Police in Indonesia have not only been accused of using excessive force against protesters taking part in student-led demonstrations against the government that have erupted in cities across the country in recent days, there are also serious allegations that they have used intimidation and violence against reporters attempting to cover those actions.
Journalist associations both domestic and international have condemned the police's use of such tactics, calling them a violation of human rights and basic press freedoms.
Indonesia's Alliance of Independent Journalists (AJI) held a press conference at the offices of the Jakarta Legal Aid Foundation (LBH Jakarta) yesterday to highlight several alleged instances of police violence and intimidation against members of the local media in the capital as well as other cities.
"In Jakarta, all of the cases of violence being perpetrated against journalists occurred because they recorded police brutality," AJI Indonesia advocacy chair Joni Aswira said as quoted by Kompas.
One of the incidents highlighted by AJI was police intimidation against a Kompas journalist who recorded what appears to be riot police beating an unarmed demonstrator at the Jakarta Convention Center (JCC) on Tuesday.
According to the account given by the reporter, police demanded she delete the footage from her phone but she managed to save it by shoving her phone in her underwear.
Joni said that, in addition to the Kompas reporter, journalists from IDN Times, Katadata, and Metro TV experienced similar incidents after recording footage of police brutality. Outside of Jakarta, there were also reports of violence against three journalists in Makassar as well as three other reporters in the city of Jayapura in Papua who were obstructed by authorities.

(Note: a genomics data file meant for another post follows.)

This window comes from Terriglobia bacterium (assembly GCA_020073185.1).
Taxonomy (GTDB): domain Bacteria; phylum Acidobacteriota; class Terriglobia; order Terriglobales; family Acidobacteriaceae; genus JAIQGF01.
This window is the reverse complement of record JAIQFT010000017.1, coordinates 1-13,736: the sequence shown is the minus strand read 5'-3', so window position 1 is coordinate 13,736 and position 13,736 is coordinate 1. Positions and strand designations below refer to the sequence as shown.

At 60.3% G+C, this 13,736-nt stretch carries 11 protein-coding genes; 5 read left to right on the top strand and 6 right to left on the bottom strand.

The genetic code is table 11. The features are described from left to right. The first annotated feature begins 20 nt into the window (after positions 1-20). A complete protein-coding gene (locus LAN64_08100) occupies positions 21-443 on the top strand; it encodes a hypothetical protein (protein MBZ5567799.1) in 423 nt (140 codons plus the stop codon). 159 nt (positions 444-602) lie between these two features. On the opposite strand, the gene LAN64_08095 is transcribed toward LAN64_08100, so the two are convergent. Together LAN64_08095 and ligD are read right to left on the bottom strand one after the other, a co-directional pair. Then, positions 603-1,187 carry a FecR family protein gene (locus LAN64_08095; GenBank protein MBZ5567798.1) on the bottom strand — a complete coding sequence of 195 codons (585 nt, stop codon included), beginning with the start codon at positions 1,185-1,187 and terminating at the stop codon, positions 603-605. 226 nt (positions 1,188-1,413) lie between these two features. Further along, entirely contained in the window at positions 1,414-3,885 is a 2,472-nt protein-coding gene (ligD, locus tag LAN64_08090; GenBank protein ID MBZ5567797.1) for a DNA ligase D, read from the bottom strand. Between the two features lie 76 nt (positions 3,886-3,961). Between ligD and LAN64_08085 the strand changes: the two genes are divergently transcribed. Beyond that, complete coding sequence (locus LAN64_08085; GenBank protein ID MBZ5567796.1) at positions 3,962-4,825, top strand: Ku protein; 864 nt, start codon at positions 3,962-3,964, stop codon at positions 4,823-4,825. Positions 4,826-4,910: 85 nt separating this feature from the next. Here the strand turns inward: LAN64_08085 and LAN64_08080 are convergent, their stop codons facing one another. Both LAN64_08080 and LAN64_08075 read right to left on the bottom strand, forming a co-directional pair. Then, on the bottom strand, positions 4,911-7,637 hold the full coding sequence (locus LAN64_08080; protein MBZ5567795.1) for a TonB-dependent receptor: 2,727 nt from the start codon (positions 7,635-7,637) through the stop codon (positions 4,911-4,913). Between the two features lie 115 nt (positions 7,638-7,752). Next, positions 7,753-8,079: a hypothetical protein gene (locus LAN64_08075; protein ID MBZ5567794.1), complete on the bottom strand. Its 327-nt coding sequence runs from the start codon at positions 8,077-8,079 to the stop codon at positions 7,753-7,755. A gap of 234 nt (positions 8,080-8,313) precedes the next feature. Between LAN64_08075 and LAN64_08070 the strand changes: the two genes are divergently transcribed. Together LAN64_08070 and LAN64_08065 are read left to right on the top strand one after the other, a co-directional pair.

"We urge the police to arrest the perpetrators of violence against reporting journalists, both involving their members and groups of citizens, especially the violence committed by members of the National Police that is clearly recorded in videos taken by journalists," AJI Jakarta chairperson Asnil Bambani said in a written statement.
Separately, the Committee to Protect Journalists (CPJ) – an independent, nonprofit organization that promotes press freedom worldwide – released a statement yesterday specifically calling on Indonesian authorities to carry out "a thorough investigation into the police assaults of reporters covering protests in Makassar and hold those responsible to account".
The statement highlights the accusation that a riot police officer beat and kicked Muh Darwin Fatir, a reporter at Indonesian national news agency Antara, while he was covering the protest at Makassar's parliament building. You can read Antara's report on the incident here.
CPJ's statement also says: "At least two other journalists, Ishak Pasa'buan, of local outlet Makassar Today, and Muh Saiful Rania, of news website Inikata.com, were also beaten by police, according to a report by Makassar Today."
"We strongly urge Indonesian authorities to thoroughly and independently investigate the police beatings of journalists in Makassar, and to bring those responsible to justice," said CPJ's Senior Southeast Asia Representative Shawn Crispin. "Journalists must be free to report on civil unrest without fear of being targeted by authorities."
As reported by Sulsel Online, the South Sulawesi Police police acknowledged and apologized for the assault against Darwin and the other reporters, and said that an investigation into the officers allegedly involved would take place.